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Ukraine is looking for ways to confiscate Russian assets frozen in the West and use them to pay for recovery and reconstruction in Crimea and other parts of Ukraine, Prime Minister Denys Shmyhal said on Aug. 23.
Damages caused by Russia in the occupied peninsula amount to at least Hr 120 billion ($3.3 billion), although the exact sum will be known only after Crimea's liberation from Russian occupation, the prime minister said during the Crimean Platform summit in Kyiv.
Ukraine wants to create an international mechanism through which the aggressor would be mandated to pay for all the damages it has caused, Shmyhal added.
"While Crimea is occupied, it is impossible to talk about justice, sustainable peace, security in Europe and an international rules-based order," Shmyhal stressed during his address.
"But our flag will rise again over Ukrainian Simferopol, Sevastopol, Yalta, and other cities on Ukraine's peninsula."
Ukrainian assets lost in Crimea include property of state companies who operated on the peninsula prior to the occupation, such as the oil and gas monopoly Naftogaz.
In February, Russian occupation authorities in Crimea seized over 500 more Ukrainian-owned assets, including banks, tourist infrastructure, and private property.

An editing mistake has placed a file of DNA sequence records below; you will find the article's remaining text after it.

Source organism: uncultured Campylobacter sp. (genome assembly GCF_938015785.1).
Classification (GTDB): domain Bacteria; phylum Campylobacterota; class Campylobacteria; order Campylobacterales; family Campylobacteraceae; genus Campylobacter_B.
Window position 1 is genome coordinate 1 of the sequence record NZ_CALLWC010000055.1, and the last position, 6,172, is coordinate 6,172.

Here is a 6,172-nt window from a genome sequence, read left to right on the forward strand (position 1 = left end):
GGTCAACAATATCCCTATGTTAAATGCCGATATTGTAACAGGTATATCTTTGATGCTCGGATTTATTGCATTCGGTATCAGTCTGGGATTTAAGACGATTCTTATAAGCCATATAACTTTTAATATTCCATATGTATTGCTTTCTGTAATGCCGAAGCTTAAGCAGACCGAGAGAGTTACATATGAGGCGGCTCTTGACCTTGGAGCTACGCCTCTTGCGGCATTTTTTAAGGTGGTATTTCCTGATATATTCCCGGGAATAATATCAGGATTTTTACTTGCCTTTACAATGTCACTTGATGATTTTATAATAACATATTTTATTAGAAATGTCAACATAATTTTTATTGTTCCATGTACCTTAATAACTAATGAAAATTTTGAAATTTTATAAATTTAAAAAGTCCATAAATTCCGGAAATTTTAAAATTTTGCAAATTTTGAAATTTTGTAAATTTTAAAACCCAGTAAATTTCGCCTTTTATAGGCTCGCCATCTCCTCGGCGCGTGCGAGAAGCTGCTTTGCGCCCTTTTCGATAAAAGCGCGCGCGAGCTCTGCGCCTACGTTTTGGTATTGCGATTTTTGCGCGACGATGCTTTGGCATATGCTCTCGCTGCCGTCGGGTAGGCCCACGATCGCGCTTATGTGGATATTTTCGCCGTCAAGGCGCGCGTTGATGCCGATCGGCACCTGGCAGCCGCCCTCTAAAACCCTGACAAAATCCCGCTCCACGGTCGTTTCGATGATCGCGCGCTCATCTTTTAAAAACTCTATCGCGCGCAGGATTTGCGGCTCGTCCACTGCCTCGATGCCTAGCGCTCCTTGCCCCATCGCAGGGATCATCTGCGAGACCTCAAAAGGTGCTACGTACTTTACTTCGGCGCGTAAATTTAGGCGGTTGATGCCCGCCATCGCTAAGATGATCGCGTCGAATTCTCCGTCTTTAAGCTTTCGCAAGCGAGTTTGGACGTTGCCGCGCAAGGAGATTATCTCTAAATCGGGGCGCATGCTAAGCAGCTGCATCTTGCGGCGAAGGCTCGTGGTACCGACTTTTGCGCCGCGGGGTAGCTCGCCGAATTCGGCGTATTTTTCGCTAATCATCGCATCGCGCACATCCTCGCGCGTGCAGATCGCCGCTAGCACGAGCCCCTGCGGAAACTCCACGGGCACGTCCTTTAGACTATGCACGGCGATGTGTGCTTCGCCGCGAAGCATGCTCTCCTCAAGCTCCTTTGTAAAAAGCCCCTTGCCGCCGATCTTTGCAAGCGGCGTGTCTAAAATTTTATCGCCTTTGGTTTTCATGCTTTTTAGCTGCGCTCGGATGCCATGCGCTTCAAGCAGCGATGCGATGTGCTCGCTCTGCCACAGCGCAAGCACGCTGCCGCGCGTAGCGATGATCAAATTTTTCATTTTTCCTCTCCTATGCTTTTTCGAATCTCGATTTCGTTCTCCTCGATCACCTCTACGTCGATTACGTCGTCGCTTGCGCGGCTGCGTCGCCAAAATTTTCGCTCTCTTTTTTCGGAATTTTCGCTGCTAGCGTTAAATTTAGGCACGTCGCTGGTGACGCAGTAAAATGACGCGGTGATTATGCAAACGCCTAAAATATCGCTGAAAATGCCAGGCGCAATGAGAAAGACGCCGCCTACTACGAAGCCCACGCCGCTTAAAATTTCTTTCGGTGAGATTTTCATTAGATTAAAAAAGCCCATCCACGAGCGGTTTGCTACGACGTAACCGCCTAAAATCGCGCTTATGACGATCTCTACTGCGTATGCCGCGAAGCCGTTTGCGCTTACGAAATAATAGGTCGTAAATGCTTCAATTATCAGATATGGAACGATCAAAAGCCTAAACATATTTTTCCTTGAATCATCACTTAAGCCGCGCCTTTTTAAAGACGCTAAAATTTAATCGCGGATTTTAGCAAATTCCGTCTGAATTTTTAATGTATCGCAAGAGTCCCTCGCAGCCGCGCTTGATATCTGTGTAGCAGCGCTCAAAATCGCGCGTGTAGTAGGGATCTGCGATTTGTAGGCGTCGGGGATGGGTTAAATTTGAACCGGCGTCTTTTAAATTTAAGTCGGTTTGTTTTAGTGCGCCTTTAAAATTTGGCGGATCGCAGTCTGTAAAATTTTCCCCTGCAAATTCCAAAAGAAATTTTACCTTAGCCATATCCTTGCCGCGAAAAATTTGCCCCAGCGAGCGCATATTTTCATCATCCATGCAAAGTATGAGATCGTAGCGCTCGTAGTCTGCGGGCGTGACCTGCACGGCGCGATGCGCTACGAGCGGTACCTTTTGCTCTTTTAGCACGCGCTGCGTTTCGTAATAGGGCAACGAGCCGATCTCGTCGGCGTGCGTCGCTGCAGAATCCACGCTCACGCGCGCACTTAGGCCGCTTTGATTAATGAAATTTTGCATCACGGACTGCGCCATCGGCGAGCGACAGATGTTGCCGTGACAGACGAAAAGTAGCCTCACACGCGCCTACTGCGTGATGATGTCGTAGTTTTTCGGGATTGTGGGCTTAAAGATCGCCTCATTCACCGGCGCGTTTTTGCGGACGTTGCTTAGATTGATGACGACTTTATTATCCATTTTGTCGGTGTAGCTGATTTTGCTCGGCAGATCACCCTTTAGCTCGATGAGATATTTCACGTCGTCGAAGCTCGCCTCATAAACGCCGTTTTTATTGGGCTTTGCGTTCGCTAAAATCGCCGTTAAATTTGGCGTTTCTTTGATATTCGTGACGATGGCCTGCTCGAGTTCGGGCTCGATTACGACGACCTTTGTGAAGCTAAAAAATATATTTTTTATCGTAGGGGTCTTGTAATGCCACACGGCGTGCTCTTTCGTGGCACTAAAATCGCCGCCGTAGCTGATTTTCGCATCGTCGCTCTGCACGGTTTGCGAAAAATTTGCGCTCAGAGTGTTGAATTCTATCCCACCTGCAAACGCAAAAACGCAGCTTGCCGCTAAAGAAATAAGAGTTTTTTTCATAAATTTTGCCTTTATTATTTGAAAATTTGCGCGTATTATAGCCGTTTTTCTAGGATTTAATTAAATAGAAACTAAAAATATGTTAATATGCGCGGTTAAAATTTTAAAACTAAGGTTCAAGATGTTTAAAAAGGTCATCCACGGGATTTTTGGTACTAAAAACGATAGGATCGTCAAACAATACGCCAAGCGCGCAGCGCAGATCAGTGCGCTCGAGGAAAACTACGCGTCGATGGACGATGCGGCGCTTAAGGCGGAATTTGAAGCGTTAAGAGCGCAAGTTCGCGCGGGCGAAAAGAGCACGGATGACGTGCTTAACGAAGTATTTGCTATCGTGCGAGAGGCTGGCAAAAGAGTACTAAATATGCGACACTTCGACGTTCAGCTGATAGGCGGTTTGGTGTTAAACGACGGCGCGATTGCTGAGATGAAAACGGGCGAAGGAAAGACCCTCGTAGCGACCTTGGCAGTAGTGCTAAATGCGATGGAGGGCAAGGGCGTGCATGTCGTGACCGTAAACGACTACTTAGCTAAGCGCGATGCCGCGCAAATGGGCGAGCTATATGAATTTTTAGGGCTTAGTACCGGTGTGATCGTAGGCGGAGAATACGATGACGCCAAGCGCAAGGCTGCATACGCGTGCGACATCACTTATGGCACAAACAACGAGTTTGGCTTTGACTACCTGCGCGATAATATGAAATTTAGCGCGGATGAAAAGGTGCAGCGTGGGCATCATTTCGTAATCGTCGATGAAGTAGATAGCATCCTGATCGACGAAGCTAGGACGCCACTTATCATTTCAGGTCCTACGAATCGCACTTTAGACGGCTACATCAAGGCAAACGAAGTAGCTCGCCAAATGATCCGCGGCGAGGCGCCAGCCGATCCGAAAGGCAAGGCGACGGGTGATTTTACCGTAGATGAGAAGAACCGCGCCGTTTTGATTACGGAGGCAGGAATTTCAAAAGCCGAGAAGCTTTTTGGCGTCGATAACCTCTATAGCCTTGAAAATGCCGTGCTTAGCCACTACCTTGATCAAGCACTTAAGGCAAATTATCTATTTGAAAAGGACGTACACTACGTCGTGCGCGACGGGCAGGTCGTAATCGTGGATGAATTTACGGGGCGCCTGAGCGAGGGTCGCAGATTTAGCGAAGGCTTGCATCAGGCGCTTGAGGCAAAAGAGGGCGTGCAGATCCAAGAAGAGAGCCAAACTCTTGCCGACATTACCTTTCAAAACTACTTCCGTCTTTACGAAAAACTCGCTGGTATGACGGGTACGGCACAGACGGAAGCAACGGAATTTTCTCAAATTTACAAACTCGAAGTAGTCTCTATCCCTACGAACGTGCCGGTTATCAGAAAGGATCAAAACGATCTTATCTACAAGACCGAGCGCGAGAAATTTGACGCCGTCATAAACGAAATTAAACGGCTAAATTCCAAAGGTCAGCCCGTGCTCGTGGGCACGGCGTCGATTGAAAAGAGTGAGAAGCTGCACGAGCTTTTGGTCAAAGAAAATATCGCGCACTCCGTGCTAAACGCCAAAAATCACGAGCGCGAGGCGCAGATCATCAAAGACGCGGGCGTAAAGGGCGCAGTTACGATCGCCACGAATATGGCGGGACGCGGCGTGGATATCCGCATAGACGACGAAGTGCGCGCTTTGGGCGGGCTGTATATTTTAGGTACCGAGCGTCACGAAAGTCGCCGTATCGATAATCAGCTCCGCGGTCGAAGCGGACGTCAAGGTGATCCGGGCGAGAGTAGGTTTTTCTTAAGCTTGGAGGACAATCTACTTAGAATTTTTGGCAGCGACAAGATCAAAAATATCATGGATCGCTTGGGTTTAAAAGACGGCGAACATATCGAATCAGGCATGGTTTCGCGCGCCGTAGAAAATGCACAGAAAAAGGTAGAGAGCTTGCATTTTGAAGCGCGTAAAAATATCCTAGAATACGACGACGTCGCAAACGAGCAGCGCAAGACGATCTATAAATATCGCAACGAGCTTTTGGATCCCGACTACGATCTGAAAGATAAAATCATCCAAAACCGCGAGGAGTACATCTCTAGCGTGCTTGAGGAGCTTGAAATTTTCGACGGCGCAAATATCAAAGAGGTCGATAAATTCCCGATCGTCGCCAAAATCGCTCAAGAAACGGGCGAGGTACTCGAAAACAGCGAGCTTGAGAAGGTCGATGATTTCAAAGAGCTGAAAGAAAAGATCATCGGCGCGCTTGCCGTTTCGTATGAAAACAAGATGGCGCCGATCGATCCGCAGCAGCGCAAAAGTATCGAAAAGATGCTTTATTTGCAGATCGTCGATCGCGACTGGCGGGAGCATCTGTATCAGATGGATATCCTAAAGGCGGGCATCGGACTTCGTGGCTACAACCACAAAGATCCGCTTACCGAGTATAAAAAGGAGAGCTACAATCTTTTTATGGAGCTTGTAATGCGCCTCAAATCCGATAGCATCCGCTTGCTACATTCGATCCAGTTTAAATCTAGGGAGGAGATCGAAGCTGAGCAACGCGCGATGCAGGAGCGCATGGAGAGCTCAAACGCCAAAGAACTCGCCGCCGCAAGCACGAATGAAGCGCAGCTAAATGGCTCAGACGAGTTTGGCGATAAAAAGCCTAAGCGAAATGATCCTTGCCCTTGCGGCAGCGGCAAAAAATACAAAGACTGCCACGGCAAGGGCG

Western countries have frozen around $300 billion of Russia's Central Bank assets since the start of the full-scale invasion of Ukraine.
While American lawmakers have proposed to transfer the blocked funds to Ukraine to support its post-war recovery, critics have pointed out the legal pitfalls of this move, as sovereign assets are covered by "sovereign immunity" – an understanding that one state will not seize another's property.
In turn, the EU has been exploring options of taxing over $200 billion of frozen Russian Central Bank assets and transferring the profits to Ukraine. According to Bloomberg, windfall profits from these assets could generate up to 3 billion euros ($3.3 billion) in cash and securities.
Kyiv is hosting the third summit of the Crimean Platform, an international consultation and coordination format aimed at ensuring the liberation of the peninsula from the Russian occupation.
Since its inaugural summit on Aug. 23, 2021, it has gathered participants from dozens of countries in Europe, North America, Asia, and elsewhere, as well as non-governmental and intergovernmental organizations, including the EU.
Russia has been occupying the peninsula since 2014 after the Euromaidan Revolution ousted pro-Russian President Viktor Yanukovych.